Every week, we round up the best film events happening outside London’s multiplexes, from major international film festivals to classic seasons at the BFI, from double bills and all-nighters to one-off screenings and in person Q&As with stars, filmmakers or experts. London also has a thriving DIY film club scene in pubs, restaurants, galleries and pop-up venues, and in the summer months you’ll find a wealth of outdoor screenings in parks and gardens across the city.
‘Hellboy’ Double Feature
Any chance of a third instalment in Guillermo del Toro’s glorious ‘Hellboy’ series was scotched earlier this month when it was announced that a reboot is in fact on the cards – minus Del Toro and Ron Perlman. So let’s drown our sorrows with this double bill of the solid first episode followed by the dazzling ‘Hellboy 2: The Golden Army’. This near-perfect sequel crams in all the psychotic fairies, marauding elves, fantastical landscapes and berserk action set-pieces you could possibly ask for, and adds a rich seam of hearty, self-satirising humour.
Prince Charles Cinema, 7 Leicester Place, WC2H 7BP.
Sat May 27, 8.45pm. £15.
Spike is 60: ‘Malcolm X’ + discussion
Spike is 60 is a season celebrating – you guessed it – the sixtieth birthday of one of America’s most outspoken and intelligent filmmakers, Spike Lee. His biopic of Malcolm X was the movie that made Denzel Washington a star and rekindled the cult of this iconic African-American hero (in the early ’90s you could hardly move for baseball caps with a big X on the front). Denzel plays the activist, radical and convert to Islam, striding with purpose out of the small-town streets of Omaha, Nebraska and into the halls of history. There’ll be a panel discussion after the film.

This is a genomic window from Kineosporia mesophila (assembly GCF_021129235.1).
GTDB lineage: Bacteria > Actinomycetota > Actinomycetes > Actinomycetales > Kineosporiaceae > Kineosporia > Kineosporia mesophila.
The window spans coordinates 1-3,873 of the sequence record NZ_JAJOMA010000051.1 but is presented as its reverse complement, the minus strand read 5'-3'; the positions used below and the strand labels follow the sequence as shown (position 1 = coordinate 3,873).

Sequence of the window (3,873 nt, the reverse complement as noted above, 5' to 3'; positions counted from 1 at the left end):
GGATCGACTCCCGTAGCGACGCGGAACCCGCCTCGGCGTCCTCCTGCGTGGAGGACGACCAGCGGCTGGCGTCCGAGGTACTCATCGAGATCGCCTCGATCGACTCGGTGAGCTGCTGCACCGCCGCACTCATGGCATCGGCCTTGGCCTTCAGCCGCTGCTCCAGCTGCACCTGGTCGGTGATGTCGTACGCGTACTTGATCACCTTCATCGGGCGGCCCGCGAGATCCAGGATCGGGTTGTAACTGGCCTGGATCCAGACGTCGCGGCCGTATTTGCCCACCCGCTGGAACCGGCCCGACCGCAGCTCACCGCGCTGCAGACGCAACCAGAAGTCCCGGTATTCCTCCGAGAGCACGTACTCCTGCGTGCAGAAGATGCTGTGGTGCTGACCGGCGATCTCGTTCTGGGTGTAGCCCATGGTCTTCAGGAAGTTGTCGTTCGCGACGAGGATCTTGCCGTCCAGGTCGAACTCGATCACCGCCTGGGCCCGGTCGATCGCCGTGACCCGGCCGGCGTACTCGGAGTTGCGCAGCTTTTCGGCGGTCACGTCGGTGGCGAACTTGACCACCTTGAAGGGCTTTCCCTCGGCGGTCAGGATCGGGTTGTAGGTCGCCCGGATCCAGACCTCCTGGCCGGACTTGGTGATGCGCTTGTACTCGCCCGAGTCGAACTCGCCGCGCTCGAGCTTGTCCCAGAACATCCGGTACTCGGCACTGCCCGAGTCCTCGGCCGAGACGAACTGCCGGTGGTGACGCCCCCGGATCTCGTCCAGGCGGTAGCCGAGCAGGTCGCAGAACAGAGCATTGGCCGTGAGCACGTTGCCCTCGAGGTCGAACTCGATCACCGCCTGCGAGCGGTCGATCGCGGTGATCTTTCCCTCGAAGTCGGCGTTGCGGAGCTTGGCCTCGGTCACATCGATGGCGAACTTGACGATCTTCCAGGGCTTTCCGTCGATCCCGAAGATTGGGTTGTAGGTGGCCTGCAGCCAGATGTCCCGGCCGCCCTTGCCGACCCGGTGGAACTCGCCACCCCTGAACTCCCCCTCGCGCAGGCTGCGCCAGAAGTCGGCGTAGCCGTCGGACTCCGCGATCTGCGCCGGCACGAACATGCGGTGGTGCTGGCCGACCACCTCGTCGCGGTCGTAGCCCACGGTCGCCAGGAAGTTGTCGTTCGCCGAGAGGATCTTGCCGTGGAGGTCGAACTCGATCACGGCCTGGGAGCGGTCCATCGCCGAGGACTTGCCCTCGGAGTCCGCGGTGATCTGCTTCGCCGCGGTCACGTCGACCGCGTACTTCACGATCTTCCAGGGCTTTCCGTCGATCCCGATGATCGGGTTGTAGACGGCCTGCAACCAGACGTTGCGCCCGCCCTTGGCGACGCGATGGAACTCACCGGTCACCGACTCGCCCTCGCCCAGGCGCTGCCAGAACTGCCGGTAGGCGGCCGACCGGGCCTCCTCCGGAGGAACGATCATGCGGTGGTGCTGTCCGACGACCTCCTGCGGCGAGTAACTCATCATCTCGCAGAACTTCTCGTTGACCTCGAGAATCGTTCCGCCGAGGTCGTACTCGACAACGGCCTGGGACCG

Picturehouse Central, 20-24 Shaftesbury Avenue, W1D 7DH.
Sun May 28, 1pm. £8, £5 concs.
British Gangster Season: ‘Get Carter’
The Deptford Cinema kicks off a short season of homegrown gangland classics with this iconic Michael Caine flick. ‘Get Carter’ was movie modernism British-style. The occasional stylistic flourishes suggest the imported influence of the New Wave, while the brief bursts of sex, violence and soundtrack funk offer a trendsetting ’70s take on the gangster movie. But its prime virtue is its depiction of a nation slowly made to face its own moral and physical dilapidation.
Deptford Cinema, 39 Deptford Broadway, SE8 4PQ.
Sat May 27, 7.30pm. £5, £3.50 concs.
‘The Tin Drum’
Sumptuously shot and designed, Volker Schlöndorff's respectful film of Günter Grass’s epic novel is an impressively literal adaptation. The book looked at the realities of German history from the viewpoint of a child who, by sheer willpower, refuses ever to grow up. As the kid witnesses the rise of the Nazis, the complexities of Grass’s book are to some extent sacrificed for eye-catching scenes of the grotesque and the bizarre.
Curzon Soho, 99 Shaftesbury Avenue, W1D 5DY.
Sun May 28, 3pm. £15.
Into the Woods: ‘Viy’
The final film in this run of folkloric fairytale horror films selected by the extreme cinema experts at the Cigarette Burns film club. Shot in Soviet Russia in 1967 and adapted from a story by Gogol, ‘Viy’ is a unique, bizarre and unsettling tale of magic and terror, in which a group of high school boys become lost in the woods and meet a wicked witch. Faith Wigzell, Emeritus Professor of Russian Literature and Culture at UCL, will be on hand to introduce the screening.